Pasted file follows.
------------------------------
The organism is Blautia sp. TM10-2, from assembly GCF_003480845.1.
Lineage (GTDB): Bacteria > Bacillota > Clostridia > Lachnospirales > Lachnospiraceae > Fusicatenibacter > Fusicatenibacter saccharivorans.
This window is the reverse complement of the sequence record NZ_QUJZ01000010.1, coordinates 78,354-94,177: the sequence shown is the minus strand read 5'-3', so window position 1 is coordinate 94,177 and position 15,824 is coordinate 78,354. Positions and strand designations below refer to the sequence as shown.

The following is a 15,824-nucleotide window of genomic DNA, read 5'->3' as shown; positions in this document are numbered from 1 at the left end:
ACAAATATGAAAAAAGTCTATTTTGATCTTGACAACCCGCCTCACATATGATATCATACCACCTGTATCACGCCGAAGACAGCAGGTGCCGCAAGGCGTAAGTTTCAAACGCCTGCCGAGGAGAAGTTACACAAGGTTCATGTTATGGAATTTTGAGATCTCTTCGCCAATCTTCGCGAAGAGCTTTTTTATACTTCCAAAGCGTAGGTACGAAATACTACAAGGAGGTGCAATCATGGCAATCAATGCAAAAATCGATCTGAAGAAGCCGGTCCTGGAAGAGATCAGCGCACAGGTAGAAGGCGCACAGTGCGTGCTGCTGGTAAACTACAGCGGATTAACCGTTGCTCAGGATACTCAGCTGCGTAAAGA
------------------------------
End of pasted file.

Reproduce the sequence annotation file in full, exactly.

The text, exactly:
The organism is Blautia sp. TM10-2, from assembly GCF_003480845.1.
Lineage (GTDB): Bacteria > Bacillota > Clostridia > Lachnospirales > Lachnospiraceae > Fusicatenibacter > Fusicatenibacter saccharivorans.
This window is the reverse complement of the sequence record NZ_QUJZ01000010.1, coordinates 78,354-94,177: the sequence shown is the minus strand read 5'-3', so window position 1 is coordinate 94,177 and position 15,824 is coordinate 78,354. Positions and strand designations below refer to the sequence as shown.

The following is a 15,824-nucleotide window of genomic DNA, read 5'->3' as shown; positions in this document are numbered from 1 at the left end:
ACAAATATGAAAAAAGTCTATTTTGATCTTGACAACCCGCCTCACATATGATATCATACCACCTGTATCACGCCGAAGACAGCAGGTGCCGCAAGGCGTAAGTTTCAAACGCCTGCCGAGGAGAAGTTACACAAGGTTCATGTTATGGAATTTTGAGATCTCTTCGCCAATCTTCGCGAAGAGCTTTTTTATACTTCCAAAGCGTAGGTACGAAATACTACAAGGAGGTGCAATCATGGCAATCAATGCAAAAATCGATCTGAAGAAGCCGGTCCTGGAAGAGATCAGCGCACAGGTAGAAGGCGCACAGTGCGTGCTGCTGGTAAACTACAGCGGATTAACCGTTGCTCAGGATACTCAGCTGCGTAAAGA